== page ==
Featured Designer of the Month: Jim Rodda (Zheng3)!
Pinshape: You have a really fun mix of design styles and types – everything from the Suberb-owl to Dungeon Blocks. What inspires you to create the types of designs that you do, and how do you decide which models to create next?
Jim: Thanks! Many of my designs have a distinctly medieval feel because I spent my youth with my nose buried in Dungeons and Dragons rulebooks. Tiny siege weapons are also a favorite theme, because everybody likes to shoot pennies, marbles, and cotton swabs at their friends. Right now I’m focusing my energy on the 2015 Seej Starter Set; it’s an update to everyone’s favorite Open Source tabletop wargame. The new catapults are scary powerful and accurate.
Early in my career I was really into designs that were dark! and edgy! but now I just want to make playful little things that make people chuckle. I’m not above putting a skull into a design, though, because Everything’s Better With Skulls. There’s one buried inside the Bramble Bloxen, along with a bird’s nest and a squirrel named after NPR’s David Kestenbaum.
You’ve had a couple of Kickstarter campaigns – how did you first decide to do one of those?
Is there anything that you wish you had known before organizing your first Kickstarter?
They’re a tremendous amount of work! Kickstarters are 1% concept, 49% execution, and 50% promotion. Did I mention I’ll be launching a new Kickstarter later in 2015? #staytuned and follow me on Twitter or Instagram for teaser images.
You have some great images of your printed designs in your portfolio and on your Kickstarter pages. What kind of printer do you use?
I’m currently using a Type A Machines 2014 Series 1. Great printer– can’t say enough good stuff about it and the company.
Do you have any tips for people who are printing your designs on their own at-home printers?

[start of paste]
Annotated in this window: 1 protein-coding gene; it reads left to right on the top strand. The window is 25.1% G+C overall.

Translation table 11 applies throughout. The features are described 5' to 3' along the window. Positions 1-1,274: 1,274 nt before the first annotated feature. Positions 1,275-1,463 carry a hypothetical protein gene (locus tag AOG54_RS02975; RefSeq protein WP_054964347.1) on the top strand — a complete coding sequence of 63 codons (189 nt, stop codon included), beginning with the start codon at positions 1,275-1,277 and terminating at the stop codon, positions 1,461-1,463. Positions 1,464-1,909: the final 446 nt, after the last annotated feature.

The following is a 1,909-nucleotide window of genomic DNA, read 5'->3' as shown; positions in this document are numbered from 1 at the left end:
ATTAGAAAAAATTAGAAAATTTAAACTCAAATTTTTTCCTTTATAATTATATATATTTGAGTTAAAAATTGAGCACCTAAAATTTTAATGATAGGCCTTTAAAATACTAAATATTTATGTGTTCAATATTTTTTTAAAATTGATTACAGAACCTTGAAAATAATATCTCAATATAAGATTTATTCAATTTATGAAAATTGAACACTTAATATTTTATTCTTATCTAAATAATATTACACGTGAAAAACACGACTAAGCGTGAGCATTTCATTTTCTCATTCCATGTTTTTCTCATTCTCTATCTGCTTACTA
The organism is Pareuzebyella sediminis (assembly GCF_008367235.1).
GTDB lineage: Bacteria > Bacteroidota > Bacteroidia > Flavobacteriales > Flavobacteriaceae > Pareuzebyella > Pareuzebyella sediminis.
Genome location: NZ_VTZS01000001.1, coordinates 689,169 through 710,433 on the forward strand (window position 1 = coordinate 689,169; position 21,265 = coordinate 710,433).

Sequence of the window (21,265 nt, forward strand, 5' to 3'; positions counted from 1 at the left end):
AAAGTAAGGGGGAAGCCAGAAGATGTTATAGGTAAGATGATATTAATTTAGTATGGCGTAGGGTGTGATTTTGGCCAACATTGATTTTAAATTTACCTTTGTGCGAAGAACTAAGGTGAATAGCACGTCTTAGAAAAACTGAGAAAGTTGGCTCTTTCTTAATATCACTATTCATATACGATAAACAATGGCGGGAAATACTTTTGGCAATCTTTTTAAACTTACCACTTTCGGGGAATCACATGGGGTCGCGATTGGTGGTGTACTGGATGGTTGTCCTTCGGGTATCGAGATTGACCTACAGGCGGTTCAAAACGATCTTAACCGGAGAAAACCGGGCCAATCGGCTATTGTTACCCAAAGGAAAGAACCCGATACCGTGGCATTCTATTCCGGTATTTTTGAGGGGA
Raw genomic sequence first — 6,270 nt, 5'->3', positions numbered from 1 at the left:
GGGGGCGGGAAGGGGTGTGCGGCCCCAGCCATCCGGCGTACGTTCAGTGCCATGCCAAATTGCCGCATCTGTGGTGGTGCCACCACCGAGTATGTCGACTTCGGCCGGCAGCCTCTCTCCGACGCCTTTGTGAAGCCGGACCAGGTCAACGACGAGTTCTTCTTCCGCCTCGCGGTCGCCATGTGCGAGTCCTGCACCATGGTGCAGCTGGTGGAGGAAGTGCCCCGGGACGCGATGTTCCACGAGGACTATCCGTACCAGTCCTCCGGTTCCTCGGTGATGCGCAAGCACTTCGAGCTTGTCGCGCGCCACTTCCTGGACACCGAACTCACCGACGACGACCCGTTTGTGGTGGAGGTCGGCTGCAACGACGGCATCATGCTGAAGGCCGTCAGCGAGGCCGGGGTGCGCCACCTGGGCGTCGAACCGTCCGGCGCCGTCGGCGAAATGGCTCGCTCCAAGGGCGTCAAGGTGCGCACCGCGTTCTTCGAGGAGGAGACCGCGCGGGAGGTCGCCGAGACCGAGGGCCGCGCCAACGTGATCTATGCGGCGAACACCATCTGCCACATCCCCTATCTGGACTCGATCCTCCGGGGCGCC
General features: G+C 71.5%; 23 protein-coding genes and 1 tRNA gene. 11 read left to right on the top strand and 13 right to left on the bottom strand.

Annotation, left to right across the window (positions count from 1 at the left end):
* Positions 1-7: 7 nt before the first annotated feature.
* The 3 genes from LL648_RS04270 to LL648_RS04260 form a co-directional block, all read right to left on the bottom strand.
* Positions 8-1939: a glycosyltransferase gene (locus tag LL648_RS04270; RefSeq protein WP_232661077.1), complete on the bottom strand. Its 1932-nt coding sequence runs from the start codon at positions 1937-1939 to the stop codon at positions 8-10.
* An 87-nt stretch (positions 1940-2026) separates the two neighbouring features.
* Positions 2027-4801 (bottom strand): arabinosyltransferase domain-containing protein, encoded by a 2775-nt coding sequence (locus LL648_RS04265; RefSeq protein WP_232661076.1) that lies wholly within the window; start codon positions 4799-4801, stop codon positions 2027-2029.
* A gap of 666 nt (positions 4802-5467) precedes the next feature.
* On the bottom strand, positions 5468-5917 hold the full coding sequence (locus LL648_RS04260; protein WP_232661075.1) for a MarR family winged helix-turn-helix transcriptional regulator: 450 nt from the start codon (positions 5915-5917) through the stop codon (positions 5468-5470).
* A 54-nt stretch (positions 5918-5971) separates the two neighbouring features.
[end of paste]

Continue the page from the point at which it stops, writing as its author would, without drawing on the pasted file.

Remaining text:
What initially got you into designing for 3D printing?
A few years ago, when consumer-level 3D printing got cheap and easy enough that I could take all these designs I had on the computer and turn them into actual, honest-to-goodness objects, I jumped at the chance.
Do you have any advice for other designers who are trying to get started in 3D printing?
Put your work out there! A repository like Pinshape is an excellent place to show off your designs. Build upon the Creative Commons licensed work of others to expand your own knowledge and skill. Respect other designers’ licensing, too. Giving credit where it’s due is the right way to do things. Above all, keep at it.
Do you have any tips or tricks that you can pass on to other 3D designers?
Try and catch as many 3D printing gotchas and pitfalls as you can when your design is still at the cocktail napkin stage. Sketch your object in profile first and make sure that you’ve avoided extreme overhangs. Poor-quality filament is the secret source of many, many troubleshooting problems; don’t skimp on your source materials.
What design tools do you use most often?
What are your favorite blogs, tutorials, magazines, and other resources to help to keep you up-to-date on design and 3D design?
Twitter’s a really great source for staying up-to-date on who’s doing what and where the next big idea in 3D printing is coming from. There’s some really weird and exciting stuff going on out there, and you never know what’s going to take off.
Is there anything we haven’t covered that you’d like to share with the Pinshape community?
I’ve got a bunch of 3D printing tutorials, modeling tips, product reviews, and assorted items of interest to the maker community over at Zheng3.com.
Thanks again! It’s been fun.